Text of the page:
DOJ files statement of interest in Massachusetts absentee voting rights case


A U.S. Department of Justice seal is displayed on a podium during a news conference. (Photo by Ramin Talaie/Getty Images)

BOSTON, MA, (NEWS10) – The United States Department of Justice (DOJ) has filed a statement of interest in the Massachusetts Supreme Court to help ensure the voting rights of military members stationed abroad and Americans living overseas. The statement of interest is in response to a lawsuit filed by private plaintiffs which aims to push the absentee ballot receipt deadline for Massachusetts’s upcoming federal primary election back by ten days.

The brief from the DOJ explains that states must send absentee ballots to military and overseas voters who request them at least 45 days before any federal election.

Should the lawsuit succeed, the ballot receipt deadline would be pushed back from September 1 to September 11. Massachusetts needs sufficient time after the September 1 primary election to certify and finalize the ballots so that the local election clerks will be able to send the military and overseas absentee ballots by Sept. 19, which is the 45-day deadline for the November 3, federal general election.

“Our filing reflects the Justice Department’s unwavering commitment to ensuring that military and overseas voters are afforded a meaningful opportunity to participate in federal elections.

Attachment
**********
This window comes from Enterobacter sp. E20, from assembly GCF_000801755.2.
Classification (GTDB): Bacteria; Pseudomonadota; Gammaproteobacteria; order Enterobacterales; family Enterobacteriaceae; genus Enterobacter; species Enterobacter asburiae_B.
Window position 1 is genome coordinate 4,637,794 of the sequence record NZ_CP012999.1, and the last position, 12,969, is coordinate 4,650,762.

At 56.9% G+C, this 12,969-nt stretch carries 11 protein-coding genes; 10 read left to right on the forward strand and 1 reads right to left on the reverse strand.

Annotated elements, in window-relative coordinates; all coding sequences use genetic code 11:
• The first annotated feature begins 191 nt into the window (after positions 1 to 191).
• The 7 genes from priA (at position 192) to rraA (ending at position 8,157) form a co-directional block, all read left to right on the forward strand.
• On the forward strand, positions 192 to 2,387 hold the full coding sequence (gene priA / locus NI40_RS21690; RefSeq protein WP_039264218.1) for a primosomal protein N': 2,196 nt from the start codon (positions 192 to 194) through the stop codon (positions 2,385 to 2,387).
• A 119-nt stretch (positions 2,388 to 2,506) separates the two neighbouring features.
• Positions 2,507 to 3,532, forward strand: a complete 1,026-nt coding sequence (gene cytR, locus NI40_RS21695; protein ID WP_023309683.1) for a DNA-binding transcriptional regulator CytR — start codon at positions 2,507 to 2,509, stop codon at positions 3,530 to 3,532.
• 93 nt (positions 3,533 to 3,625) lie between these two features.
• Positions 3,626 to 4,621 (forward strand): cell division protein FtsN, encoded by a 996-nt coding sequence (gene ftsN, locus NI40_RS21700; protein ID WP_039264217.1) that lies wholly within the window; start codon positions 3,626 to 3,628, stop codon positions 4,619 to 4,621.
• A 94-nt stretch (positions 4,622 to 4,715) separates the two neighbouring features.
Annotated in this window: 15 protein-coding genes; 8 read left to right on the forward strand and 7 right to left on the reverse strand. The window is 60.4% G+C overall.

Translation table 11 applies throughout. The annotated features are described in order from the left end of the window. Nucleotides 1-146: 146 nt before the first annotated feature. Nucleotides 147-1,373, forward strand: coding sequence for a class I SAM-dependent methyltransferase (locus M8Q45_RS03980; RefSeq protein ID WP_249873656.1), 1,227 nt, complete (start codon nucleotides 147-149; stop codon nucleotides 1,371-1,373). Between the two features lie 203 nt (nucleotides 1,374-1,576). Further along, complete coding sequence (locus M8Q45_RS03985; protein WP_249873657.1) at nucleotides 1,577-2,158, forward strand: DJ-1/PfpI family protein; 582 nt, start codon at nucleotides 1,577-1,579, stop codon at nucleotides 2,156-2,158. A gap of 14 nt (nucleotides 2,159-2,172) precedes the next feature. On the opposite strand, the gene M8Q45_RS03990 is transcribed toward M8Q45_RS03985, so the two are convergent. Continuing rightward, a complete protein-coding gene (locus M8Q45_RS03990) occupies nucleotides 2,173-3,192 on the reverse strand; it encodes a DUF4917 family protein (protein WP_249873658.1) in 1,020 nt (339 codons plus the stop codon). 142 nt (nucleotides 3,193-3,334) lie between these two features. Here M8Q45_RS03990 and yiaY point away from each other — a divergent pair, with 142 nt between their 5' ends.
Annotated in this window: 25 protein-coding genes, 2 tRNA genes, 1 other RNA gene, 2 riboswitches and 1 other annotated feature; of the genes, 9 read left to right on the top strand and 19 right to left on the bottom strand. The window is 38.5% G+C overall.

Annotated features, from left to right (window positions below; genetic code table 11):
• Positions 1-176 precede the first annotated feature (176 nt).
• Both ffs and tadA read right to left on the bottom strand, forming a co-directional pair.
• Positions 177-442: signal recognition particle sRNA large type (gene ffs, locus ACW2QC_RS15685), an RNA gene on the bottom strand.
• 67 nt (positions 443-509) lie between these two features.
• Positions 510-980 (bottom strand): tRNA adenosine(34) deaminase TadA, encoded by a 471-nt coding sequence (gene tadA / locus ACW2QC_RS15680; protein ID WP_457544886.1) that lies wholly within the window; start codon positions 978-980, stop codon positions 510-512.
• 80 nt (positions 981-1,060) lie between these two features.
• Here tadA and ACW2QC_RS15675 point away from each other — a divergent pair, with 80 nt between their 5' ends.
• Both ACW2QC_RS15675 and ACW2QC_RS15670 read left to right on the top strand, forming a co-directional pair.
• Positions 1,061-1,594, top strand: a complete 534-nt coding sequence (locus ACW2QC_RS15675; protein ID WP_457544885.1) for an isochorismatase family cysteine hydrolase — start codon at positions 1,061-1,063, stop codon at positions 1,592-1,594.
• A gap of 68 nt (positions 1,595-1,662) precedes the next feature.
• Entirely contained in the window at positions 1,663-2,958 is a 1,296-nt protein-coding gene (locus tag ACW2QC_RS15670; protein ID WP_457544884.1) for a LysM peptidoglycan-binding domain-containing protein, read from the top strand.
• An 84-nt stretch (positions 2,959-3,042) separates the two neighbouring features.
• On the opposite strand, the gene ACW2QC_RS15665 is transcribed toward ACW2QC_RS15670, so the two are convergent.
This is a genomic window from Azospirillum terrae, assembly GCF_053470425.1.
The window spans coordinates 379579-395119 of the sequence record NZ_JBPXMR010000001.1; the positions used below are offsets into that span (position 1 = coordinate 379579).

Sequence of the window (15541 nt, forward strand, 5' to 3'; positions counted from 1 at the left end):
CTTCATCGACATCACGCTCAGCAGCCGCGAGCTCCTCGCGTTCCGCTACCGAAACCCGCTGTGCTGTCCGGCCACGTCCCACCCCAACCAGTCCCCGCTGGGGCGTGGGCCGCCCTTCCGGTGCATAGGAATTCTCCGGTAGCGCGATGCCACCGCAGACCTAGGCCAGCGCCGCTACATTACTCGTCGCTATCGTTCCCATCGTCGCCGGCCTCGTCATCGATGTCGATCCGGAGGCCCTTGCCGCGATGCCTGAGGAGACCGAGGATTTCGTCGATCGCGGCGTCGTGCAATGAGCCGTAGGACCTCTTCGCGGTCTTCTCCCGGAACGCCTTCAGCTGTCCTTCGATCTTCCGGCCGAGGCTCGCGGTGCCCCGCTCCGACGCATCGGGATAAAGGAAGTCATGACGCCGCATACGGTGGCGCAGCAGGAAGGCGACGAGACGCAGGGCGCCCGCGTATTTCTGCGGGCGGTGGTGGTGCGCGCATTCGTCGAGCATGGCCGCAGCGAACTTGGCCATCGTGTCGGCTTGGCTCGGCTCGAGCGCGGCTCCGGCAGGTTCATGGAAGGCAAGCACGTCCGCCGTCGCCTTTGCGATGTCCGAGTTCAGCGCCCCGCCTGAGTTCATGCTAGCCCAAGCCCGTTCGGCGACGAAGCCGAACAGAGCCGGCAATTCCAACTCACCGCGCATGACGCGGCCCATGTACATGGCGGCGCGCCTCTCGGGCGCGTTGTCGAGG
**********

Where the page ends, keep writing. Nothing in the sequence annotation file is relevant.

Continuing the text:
We will continue to ensure that the ability of our brave men and women serving in the military and our citizens residing overseas to participate fully in all federal elections is not infringed.”

Assistant Attorney General Eric Dreiband
DOJ Civil Rights Division

In a statement, the DOJ said that the brief is part of their continued efforts to enforce the Uniformed and Overseas Citizens Absentee Voting Act (UOCAVA).

They also claim brief does not take a position on whether or not the ballot receipt deadline should be adjusted or the merits of plaintiffs’ claims. It does note that any adjustment to the ballot receipt deadline should allow Massachusetts time to comply with UOCAVA and avoid the real possibility of disenfranchising military and overseas voters for the 2020 presidential election.

More local election coverage: Your Local Election Headquarters


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